Thanks to the generally good behavior of visiting Arctic Winter Games guests and volunteerism from the community, schools in the central Kenai Peninsula were back in session as usual Monday.
“On Saturday, our football team, the Boy Scouts and community volunteers helped us take down the bunk beds, which allowed our custodial staff to come in and clean on Sunday,” said Todd Syverson, principal of Soldotna High School where about 300 Games athletes were housed last week.
“We had a great experience,” Syverson said.
“We had soccer players and figure skaters staying here,” he said, adding there were no problems during the week.
“I was very pleased,” he said.
Sharon Moock, principal of Soldotna Middle School, echoed Syverson’s view of the experience.
“I would say there were no problems,” Moock said.
“There was no vandalism of any sort. We did take out a lot of garbage. Other than that, it was a very positive experience,” she said.
Moock said boys stayed in the school building and girls stayed in portable classrooms not attached to the school.
“We took out a lot of shoe boxes from the portables, and Gottschalks and Fred Meyer bags,” she said.
Many of the athletes visiting from polar regions of Canada, Scandinavia, Greenland and Russia rode shuttle buses to local shopping centers, spending much of their free time purchasing shoes, clothing, cosmetics and other items more costly or less plentiful in their hometowns.
Moock said she was especially impressed by the honesty displayed during the week.
“We had reports of at least four or five wallets lost, and one coach’s jacket with a wallet in the pocket.
“We made an announcement (over the public address system) and every one of the wallets came back completely intact. Some had a lot of money. One had $1,200 in cash,” she said.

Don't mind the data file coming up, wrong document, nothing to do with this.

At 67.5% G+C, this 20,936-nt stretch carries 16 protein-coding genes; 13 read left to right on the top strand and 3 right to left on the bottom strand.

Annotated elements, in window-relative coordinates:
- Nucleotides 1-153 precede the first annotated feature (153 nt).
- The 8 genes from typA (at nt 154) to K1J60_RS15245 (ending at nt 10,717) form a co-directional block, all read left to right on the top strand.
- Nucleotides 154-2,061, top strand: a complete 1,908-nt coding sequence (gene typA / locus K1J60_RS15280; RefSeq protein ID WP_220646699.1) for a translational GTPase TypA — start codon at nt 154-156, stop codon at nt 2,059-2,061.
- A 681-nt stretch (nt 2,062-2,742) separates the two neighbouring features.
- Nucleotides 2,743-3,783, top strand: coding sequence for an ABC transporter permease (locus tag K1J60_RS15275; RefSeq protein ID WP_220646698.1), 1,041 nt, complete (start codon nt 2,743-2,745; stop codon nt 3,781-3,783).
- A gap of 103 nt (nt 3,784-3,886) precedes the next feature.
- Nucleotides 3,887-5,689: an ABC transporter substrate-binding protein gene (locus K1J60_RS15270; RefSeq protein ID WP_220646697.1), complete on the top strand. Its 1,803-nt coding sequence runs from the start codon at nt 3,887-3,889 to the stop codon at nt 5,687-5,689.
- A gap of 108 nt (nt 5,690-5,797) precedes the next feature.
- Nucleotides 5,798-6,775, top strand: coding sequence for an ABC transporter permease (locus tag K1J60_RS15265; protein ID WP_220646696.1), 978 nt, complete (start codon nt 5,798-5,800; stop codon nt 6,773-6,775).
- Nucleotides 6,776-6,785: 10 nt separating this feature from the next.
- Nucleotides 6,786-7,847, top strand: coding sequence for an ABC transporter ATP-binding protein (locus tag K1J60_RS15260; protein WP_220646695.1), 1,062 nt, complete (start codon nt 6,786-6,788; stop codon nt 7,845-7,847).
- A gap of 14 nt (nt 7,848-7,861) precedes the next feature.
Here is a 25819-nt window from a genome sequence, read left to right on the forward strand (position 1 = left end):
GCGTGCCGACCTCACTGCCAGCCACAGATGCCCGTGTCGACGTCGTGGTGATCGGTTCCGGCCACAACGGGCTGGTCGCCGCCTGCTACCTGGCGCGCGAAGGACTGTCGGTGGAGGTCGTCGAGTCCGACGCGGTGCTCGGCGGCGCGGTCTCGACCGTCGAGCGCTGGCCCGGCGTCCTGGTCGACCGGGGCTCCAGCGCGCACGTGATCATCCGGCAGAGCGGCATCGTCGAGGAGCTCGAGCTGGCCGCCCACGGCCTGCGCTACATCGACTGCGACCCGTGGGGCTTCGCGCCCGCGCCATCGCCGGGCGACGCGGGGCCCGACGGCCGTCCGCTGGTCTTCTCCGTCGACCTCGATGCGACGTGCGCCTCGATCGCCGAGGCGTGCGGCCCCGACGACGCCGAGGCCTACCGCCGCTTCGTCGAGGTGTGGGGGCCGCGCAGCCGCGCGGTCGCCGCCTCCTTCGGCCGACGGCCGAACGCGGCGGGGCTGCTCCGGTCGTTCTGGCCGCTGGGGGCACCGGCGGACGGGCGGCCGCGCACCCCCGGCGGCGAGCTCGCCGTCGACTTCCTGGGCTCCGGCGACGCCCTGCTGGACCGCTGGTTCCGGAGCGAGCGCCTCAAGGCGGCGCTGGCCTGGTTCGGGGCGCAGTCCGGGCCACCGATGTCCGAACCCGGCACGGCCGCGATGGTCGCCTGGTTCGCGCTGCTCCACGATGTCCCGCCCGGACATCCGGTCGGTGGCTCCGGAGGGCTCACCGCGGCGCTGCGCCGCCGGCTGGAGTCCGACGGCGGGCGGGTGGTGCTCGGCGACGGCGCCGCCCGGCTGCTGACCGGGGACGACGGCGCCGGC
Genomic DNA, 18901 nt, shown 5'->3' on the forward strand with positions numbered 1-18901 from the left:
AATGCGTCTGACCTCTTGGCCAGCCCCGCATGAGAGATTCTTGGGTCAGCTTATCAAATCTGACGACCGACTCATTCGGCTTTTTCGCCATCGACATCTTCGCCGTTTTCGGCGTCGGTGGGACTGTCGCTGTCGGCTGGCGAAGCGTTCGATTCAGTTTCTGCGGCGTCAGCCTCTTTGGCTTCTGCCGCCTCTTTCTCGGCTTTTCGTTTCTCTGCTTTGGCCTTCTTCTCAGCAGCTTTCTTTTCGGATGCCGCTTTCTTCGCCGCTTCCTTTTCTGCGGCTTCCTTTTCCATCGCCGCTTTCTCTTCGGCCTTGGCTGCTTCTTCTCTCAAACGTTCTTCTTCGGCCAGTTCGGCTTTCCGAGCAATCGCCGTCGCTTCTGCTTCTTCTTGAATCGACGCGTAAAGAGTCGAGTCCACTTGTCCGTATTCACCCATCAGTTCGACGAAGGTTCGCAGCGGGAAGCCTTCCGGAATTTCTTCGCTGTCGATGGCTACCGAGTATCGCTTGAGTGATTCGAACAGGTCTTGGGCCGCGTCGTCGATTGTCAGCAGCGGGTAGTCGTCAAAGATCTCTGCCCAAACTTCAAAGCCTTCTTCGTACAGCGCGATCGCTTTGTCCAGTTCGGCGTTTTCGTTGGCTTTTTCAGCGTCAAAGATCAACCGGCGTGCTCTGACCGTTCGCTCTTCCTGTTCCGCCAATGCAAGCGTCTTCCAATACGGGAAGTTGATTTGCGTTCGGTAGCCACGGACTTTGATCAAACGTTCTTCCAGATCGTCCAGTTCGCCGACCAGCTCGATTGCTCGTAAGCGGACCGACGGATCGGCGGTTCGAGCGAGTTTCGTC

She also said she was impressed by the efforts of Soldotna police officer Tony Garcia.
“He built such a relationship with the kids. They just wanted to be with him, calling, ‘Tony, Tony, Tony,’” Moock said.
“Team Alberta North’s hockey team had to leave early (to catch their flight home) and he got on the bus with them and talked to them about who they are, and some of them got tears in their eyes,” she said.
Moock also found that many of the coaches are also educators, and she learned of many of the challenges they face, especially in more remote regions like Nunavut.
“They do volleyball, basketball and wrestling, but they can’t go to a lot of competitions because they must fly.
“They also said a lot of their kids go out to go to college, and many don’t come back ... just like here,” she said.
Syverson also commended his school’s student body.
“They unloaded two semi trailers of bunk beds in an hour and set them up in two hours,” he said, of the student effort prior to the athletes’ arrival before the Games.
SoHi also had assistance from Boy Scouts, Young Marines and the Soldotna Elks Club.
“We couldn’t have done it without them,” he said.
On Saturday after the conclusion of the Games, Syverson said members of the football team, the Scouts and others from the community put the last of the 150 bunk beds in the semi trailers at 11 p.m.
“Our head custodian, Dennis Spindler, and head cook, Ria Fandal, did a great job getting ready for school (Monday),” he said.
Following a two-hour delayed start, SoHi conducted a one-hour advisory period followed by school periods four, five and six.
The normal school schedule resumes today.
“We really learned a lot about who our kids are the future leaders of this country. We don’t need to be worried,” Moock said.
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